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An Electronic Nose is Used to Detect Malignant Pleural Mesothelioma

A new malignant pleural mesothelioma screening device may be on the horizon, according to researchers at the University of Amsterdam and the University of Bari, Italy.  Using an electronic nose, the researchers reported in Lung Cancer that the exhaled volatile organic compounds (VOCs) left a “breathprint” identifying mesothelioma in the person.

For years, researchers have been trying to find a noninvasive, reliable early detection method for the deadly asbestos-caused cancer.  Mesothelioma can be treated with surgery, chemotherapy and radiation, but once the disease has reached an advanced stage average survival is often less than one year.   Early detection of mesothelioma can positively influence patients’ survival by increasing treatment options and improving their quality of life while battling the cancer.

Earlier this year, researchers in Japan used dogs to sniff out mesothelioma in patients.  The dogs were able to distinguish the disease through VOCs, and the researchers’ next step was to identify the chemical makeup of the samples that allowed the animals to detect the cancer.

In this study, researchers compared the exhaled air of patients with mesothelioma to subjects with long-term asbestos exposure and to healthy subjects with no known asbestos exposure.  The breathprints from the mesothelioma patients were distinguished as having mesothelioma from the other subjects in over 80% of the cases.  Upon repeating the tests the researchers got the same results.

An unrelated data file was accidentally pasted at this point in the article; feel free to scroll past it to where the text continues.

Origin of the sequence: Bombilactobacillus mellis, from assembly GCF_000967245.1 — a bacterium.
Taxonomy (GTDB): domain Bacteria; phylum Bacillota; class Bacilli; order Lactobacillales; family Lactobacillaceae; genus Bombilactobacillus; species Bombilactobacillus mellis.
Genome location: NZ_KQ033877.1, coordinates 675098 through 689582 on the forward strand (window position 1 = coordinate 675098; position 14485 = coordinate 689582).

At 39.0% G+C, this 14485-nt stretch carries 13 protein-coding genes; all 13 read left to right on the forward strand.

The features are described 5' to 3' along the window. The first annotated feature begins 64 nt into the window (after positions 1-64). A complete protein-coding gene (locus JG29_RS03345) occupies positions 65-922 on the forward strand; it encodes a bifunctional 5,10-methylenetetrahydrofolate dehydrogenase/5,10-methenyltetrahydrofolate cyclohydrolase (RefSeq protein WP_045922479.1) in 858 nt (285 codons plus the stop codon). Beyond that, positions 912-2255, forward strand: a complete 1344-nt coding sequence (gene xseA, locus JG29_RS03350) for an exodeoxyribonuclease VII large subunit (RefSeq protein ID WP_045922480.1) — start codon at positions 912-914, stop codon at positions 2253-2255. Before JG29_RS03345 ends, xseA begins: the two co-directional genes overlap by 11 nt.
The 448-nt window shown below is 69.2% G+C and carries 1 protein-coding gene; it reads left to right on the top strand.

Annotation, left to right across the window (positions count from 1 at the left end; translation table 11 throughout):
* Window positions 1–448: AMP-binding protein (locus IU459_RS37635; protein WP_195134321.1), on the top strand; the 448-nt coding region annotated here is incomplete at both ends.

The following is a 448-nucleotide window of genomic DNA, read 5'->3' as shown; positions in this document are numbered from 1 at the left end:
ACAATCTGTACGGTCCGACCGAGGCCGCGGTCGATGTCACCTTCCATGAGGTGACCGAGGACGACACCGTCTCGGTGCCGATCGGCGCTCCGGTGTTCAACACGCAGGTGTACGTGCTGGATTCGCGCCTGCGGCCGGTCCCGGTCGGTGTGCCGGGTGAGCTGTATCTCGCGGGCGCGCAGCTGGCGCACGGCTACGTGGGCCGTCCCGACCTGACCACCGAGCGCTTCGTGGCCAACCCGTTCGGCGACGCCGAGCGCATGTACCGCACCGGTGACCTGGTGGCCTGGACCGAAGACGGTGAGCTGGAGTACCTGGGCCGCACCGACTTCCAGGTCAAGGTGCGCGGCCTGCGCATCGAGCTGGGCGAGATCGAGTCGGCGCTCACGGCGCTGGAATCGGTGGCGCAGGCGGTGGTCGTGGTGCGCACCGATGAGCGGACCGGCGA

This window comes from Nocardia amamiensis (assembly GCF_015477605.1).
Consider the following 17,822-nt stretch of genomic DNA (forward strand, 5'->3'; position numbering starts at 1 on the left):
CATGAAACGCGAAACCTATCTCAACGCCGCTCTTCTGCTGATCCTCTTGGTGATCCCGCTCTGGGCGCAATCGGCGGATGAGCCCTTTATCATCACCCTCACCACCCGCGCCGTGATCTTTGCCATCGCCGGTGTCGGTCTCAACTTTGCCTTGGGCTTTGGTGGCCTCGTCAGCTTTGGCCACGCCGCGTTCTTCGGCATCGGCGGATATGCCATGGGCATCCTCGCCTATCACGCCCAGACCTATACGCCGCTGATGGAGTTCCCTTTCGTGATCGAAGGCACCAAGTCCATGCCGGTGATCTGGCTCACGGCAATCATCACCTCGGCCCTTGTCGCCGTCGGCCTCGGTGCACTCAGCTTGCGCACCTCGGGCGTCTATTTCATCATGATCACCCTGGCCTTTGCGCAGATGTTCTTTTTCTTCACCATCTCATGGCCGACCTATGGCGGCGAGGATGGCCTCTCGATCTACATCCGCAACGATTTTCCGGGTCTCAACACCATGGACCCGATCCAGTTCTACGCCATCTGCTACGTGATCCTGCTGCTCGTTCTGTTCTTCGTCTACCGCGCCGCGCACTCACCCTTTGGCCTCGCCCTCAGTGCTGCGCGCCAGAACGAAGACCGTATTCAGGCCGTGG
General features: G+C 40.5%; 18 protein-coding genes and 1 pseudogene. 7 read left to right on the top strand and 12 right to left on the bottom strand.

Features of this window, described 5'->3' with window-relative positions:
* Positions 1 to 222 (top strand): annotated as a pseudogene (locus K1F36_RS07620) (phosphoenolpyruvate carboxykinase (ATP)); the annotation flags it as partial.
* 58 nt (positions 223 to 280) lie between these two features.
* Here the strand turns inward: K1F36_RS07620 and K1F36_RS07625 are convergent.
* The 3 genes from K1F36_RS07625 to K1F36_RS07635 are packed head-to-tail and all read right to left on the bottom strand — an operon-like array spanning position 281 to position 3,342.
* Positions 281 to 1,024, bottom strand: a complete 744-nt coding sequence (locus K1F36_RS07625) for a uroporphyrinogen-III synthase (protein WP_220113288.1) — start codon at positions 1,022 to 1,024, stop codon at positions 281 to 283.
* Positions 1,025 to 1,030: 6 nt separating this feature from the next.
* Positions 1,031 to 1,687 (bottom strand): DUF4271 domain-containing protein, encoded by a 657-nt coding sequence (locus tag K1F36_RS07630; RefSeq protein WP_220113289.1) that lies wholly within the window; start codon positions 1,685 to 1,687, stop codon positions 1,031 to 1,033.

The researchers concluded that the “molecular pattern recognition of exhaled breath can correctly distinguish patients with malignant pleural mesothelioma from subjects with similar occupational asbestos exposure without malignant pleural mesothelioma and from healthy controls.”

The results of this study are extremely promising and offer hope to the millions of Americans that have been exposed to asbestos in the past that a simple test can lead to early treatment of the often deadly disease.  Most often mesothelioma diagnoses are not made until symptoms appear and the disease has progressed to an advanced stage leaving the patient with life-threatening complications.  However, early detection can mean a difference in the patient’s survival and quality of life.




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Nancy Meredith is a blog and web content writer with more than 20 years of professional experience in the Information Technology industry. She has been writing about Mesothelioma for 4 years. Follow Nancy on Google+

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